Every Major Hospital Is Building. Here's What It Means.
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The mood was festive at Bisnow’s State of Boston Healthcare Real Estate event Thursday at the Boston Harbor Hotel. You already know healthcare is a major economic driver in our region. The question is: Is there enough space?
Every major hospital is building, planning or recently completed the construction of new facilities. As the US population ages and the industry makes new medical and scientific advances, the demand for services in some sectors is outstripping the industry’s ability to fulfill it. But, hospitals are meeting the challenge head on and continuously upgrading their standards of care to keep Boston institutions in the world’s top tier.
Senior housing financially outperforms all other commercial property asset classes, says Benchmark Senior Living founder and CEO Tom Grape, who delivered the opening remarks. In healthcare, seniors consume the greatest amount of services at $18k/year, compared to $6k/year for working age adults. Tom's company is building four senior living communities in the Northeast to add to its portfolio of 51 communities.
On the first panel was Partners Continuing Care & Spaulding Rehabilitation Network president David Storto, Trammell Crow's SVP Cheri Clarke Doyle, Lean Project Consulting's Hal Macomber, and Sterling Planning Alliance/Steffian Bradley Architects managing principal Roberta "Bobbe" Young. Hal Macomber was the moderator.
Healthcare services are being delivered closer to where patients live and work. Several years ago, after companies like CVS started walk-in clinics, hospitals jumped into that emerging sector, David says. But hospitals have advantages, such as being able to provide lab services and imaging facilities. Rehab facilities like the hospital that Spaulding opened in the Charlestown Naval Shipyard in 2013 face increasing demand for outpatient services, leading it to expand—especially on the South Shore, he says. In the past, outpatient rehab services accounted for about 5% of Spaulding’s revenues. It’s now approaching 50%, David tells us.
The demand for healthcare is so strong that for the first time, Trammell Crow is moving into both the senior housing and healthcare sector, Cheri tells us. This well-established real estate company can provide capital and development services to maximize cost efficiency and ensure speed to market in a competitive environment, she says.
Despite the new models for healthcare delivery, large healthcare networks are seeking a balance between community-based and inpatient hospital care, Bobbe says. Inpatient hospitals will always be needed and many—if not most—have aging infrastructure. Hospitals that have the capital will tear down more of their older facilities because it’s the only way to meet new standards of care. Hospitals without sufficient capital for replacements and/or major renewals are seeking development partners who can provide funding. Some are evaluating how to raise capital for expansions and replacements. Development of private practice spaces are becoming more expensive because doctors must meet more rigorous new standards of design and construction for the in-office care they deliver.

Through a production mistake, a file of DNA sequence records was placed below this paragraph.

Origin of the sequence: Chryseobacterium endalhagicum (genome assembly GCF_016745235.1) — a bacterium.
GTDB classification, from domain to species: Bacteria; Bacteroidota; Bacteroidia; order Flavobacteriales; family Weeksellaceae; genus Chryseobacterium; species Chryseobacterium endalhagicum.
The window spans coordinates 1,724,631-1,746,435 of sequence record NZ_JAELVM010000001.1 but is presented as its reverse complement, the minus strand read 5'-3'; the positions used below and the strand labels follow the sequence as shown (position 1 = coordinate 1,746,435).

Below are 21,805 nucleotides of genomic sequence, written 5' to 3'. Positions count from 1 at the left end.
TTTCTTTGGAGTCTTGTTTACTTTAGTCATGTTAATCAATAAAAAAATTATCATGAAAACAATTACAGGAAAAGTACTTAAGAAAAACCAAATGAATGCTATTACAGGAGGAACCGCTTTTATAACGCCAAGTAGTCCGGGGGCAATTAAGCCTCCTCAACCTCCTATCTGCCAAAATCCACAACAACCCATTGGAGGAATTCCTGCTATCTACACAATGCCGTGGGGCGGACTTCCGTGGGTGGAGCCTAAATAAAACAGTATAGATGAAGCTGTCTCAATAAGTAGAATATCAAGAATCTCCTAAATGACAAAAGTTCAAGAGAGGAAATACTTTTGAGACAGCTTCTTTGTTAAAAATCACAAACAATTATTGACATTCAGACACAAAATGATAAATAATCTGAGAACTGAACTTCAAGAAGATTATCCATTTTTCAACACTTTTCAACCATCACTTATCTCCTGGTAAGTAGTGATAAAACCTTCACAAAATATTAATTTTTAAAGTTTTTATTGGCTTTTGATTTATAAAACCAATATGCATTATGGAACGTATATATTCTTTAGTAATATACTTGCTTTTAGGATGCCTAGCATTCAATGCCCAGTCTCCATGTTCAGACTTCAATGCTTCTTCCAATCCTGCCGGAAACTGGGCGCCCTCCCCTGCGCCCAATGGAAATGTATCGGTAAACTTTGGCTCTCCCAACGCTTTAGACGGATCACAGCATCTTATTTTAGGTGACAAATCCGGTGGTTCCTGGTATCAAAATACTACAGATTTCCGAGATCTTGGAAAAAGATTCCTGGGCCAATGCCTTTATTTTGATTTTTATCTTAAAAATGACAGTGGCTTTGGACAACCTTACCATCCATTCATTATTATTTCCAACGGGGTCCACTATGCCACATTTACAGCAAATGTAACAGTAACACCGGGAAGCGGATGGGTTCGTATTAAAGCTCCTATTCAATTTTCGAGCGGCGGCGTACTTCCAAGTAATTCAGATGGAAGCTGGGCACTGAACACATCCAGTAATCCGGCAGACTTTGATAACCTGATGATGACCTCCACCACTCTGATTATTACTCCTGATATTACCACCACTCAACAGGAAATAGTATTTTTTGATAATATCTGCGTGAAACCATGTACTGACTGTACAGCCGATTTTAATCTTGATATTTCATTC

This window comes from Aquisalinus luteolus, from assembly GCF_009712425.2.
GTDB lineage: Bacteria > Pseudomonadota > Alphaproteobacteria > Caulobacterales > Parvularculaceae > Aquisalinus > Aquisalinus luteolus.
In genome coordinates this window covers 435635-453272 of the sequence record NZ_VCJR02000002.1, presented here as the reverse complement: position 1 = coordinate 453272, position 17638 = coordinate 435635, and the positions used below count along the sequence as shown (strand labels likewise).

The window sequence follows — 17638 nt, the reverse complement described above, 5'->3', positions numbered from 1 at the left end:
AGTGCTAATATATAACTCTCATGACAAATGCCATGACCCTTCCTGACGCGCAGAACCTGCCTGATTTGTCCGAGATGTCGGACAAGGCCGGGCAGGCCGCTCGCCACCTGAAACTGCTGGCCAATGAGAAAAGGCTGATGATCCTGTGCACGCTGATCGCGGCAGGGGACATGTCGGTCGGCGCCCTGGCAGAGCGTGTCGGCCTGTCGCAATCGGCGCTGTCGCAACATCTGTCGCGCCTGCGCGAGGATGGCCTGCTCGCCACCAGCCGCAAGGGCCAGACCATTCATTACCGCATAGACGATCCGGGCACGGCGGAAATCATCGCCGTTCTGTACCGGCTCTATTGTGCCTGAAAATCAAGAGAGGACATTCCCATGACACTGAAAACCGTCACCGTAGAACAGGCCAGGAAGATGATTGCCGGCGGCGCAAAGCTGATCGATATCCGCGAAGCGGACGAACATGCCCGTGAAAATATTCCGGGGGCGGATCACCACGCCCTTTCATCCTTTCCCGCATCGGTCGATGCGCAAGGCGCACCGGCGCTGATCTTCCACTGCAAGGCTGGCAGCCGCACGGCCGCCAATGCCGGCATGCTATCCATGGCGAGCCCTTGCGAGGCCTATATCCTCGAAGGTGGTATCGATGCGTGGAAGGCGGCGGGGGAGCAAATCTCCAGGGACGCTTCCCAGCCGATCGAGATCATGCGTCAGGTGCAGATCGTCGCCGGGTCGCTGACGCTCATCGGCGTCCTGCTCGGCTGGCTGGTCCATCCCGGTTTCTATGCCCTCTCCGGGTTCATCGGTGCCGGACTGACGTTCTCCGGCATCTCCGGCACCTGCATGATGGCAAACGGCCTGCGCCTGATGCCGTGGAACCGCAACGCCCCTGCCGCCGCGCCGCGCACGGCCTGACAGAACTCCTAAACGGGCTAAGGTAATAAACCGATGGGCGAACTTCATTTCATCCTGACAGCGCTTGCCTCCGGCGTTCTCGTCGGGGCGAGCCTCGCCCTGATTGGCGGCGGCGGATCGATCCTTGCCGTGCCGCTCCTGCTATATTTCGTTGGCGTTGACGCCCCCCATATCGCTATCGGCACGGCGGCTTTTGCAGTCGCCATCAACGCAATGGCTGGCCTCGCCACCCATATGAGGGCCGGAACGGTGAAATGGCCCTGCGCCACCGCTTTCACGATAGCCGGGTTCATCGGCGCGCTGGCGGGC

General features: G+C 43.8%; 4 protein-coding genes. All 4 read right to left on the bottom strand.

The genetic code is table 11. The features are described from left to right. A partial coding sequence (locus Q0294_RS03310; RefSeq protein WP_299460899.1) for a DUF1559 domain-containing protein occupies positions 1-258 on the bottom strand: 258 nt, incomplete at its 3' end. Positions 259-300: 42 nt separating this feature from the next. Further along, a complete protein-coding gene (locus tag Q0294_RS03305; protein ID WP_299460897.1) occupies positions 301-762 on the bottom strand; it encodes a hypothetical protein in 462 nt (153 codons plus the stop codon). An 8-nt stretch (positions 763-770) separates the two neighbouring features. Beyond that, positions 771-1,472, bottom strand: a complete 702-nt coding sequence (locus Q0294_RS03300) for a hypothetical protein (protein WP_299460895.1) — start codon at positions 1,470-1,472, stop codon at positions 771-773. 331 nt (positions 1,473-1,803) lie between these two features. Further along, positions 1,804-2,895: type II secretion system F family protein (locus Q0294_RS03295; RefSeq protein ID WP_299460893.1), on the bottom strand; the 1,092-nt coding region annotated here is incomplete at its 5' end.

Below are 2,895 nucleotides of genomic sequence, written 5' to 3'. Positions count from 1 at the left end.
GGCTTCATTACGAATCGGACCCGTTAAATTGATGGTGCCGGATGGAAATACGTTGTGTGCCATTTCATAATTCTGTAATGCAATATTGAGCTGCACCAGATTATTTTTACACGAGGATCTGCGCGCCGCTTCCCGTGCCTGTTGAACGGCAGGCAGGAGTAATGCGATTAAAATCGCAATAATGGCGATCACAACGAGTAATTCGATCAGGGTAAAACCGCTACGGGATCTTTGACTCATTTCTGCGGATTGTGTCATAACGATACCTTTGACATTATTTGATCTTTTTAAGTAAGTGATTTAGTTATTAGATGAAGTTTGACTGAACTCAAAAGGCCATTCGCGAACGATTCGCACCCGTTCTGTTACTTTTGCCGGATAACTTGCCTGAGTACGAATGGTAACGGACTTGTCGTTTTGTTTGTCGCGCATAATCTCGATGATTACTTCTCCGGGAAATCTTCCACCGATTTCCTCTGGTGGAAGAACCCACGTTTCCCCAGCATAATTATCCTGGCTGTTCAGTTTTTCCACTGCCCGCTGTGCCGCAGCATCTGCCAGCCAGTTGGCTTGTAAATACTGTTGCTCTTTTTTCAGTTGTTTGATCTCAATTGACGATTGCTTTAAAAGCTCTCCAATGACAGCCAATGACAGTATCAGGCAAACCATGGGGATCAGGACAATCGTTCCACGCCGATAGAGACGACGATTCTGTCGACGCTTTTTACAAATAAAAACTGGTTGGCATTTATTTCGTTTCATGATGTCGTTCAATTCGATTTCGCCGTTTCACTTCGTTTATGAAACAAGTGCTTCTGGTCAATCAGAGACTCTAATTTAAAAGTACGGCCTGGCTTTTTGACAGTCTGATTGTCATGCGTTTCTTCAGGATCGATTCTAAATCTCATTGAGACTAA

Construction costs are rising, not because materials are in short supply but because construction companies in the Boston area are so busy, says Suffolk Construction VP and COO Shawn Seaman. His company has done approximately $1B in healthcare projects since 2010. Suffolk is finding savings by using lean construction principles. The entire team sets up shop in one office near the site well before construction starts and uses one BIM app to cut down on mistakes. For clients like Boston Children’s Hospital, which is doing three construction projects, Suffolk is helping to bulk purchase major mechanical and electrical equipment to achieve economies of scale. Our second panel was moderated by AKF Group's Dennis Dyer.
Boston Children’s Hospital is in the early pre-construction stage with its $1.3B project in the Longwood Medical Area to build a new clinical tower and then renovate some existing LMA facilities. The project will cost $1,500/SF without the cost of land (the hospital already owns the site). It’s also building in Brookline and planning its first inpatient suburban facility in Waltham, says chief real estate officer and VP Charles Weinstein. While the hospital must enhance its presence in the Longwood Medical Area, some patients can be treated in a lower cost, suburban setting, he says.
The Dana Farber Cancer Institute is not building new facilities in the LMA like the Yawkey Center that it opened in 2011. Instead, it's fitting out the 200k SF of space it's leasing in the new Longwood Center that opened earlier this year. Much of this rented space is for chemistry labs and basic science research, says VP Wendy Gettlemen. DFCI doesn’t own any more buildable land in the LMA where the biggest challenge is transportation, she says. To expand geographically, one DFCI strategy is to forge affiliate agreements with other existing institutions.
With 20M SF of healthcare institutions on 214 acres, the LMA is crowded. For several years, the major hospitals in Boston and nationwide have developed satellite systems to bring them closer to where patients live and work and to increase their market share, says Frank Nelson, executive managing director at Newmark Grubb Knight Frank. New buildings that cost $1,200/SF to $1,500/SF to develop are smaller than those of prior generations, with efficient energy systems and state-of-the-art technology. Old dreams of healthcare facilities expanding to I-495 have been dashed. The young new talent they seek are fans of city living.
A big shout-out to our event sponsors: AKF, Suffolk Construction, Cushman & Wakefield, Vidaris, Trammell Crow Co, Microdesk, Lean Project Consulting, Newmark Grubb Knight Frank, and Cannistraro.